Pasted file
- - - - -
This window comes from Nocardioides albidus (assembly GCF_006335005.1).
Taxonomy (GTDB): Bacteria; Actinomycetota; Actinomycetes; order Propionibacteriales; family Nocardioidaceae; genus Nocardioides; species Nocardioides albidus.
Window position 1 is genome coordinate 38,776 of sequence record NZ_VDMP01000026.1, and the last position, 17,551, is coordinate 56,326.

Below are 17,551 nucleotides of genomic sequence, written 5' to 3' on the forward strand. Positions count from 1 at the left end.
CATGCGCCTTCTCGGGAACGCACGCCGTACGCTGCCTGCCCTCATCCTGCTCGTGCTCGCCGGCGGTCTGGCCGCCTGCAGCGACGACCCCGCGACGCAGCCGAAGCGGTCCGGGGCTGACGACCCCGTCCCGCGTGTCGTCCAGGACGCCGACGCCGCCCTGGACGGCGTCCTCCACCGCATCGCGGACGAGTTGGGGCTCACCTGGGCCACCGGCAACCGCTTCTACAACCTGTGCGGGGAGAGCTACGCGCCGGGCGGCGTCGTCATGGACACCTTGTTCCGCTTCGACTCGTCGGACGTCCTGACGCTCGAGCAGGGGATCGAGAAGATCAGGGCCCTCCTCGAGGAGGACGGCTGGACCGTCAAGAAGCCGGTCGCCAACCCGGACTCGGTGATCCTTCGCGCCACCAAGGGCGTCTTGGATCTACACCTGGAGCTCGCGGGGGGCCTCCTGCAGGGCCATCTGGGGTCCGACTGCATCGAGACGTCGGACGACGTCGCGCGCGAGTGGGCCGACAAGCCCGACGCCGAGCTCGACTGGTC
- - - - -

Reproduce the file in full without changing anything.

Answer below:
This window comes from Nocardioides albidus (assembly GCF_006335005.1).
Taxonomy (GTDB): Bacteria; Actinomycetota; Actinomycetes; order Propionibacteriales; family Nocardioidaceae; genus Nocardioides; species Nocardioides albidus.
Window position 1 is genome coordinate 38,776 of sequence record NZ_VDMP01000026.1, and the last position, 17,551, is coordinate 56,326.

Below are 17,551 nucleotides of genomic sequence, written 5' to 3' on the forward strand. Positions count from 1 at the left end.
CATGCGCCTTCTCGGGAACGCACGCCGTACGCTGCCTGCCCTCATCCTGCTCGTGCTCGCCGGCGGTCTGGCCGCCTGCAGCGACGACCCCGCGACGCAGCCGAAGCGGTCCGGGGCTGACGACCCCGTCCCGCGTGTCGTCCAGGACGCCGACGCCGCCCTGGACGGCGTCCTCCACCGCATCGCGGACGAGTTGGGGCTCACCTGGGCCACCGGCAACCGCTTCTACAACCTGTGCGGGGAGAGCTACGCGCCGGGCGGCGTCGTCATGGACACCTTGTTCCGCTTCGACTCGTCGGACGTCCTGACGCTCGAGCAGGGGATCGAGAAGATCAGGGCCCTCCTCGAGGAGGACGGCTGGACCGTCAAGAAGCCGGTCGCCAACCCGGACTCGGTGATCCTTCGCGCCACCAAGGGCGTCTTGGATCTACACCTGGAGCTCGCGGGGGGCCTCCTGCAGGGCCATCTGGGGTCCGACTGCATCGAGACGTCGGACGACGTCGCGCGCGAGTGGGCCGACAAGCCCGACGCCGAGCTCGACTGGTC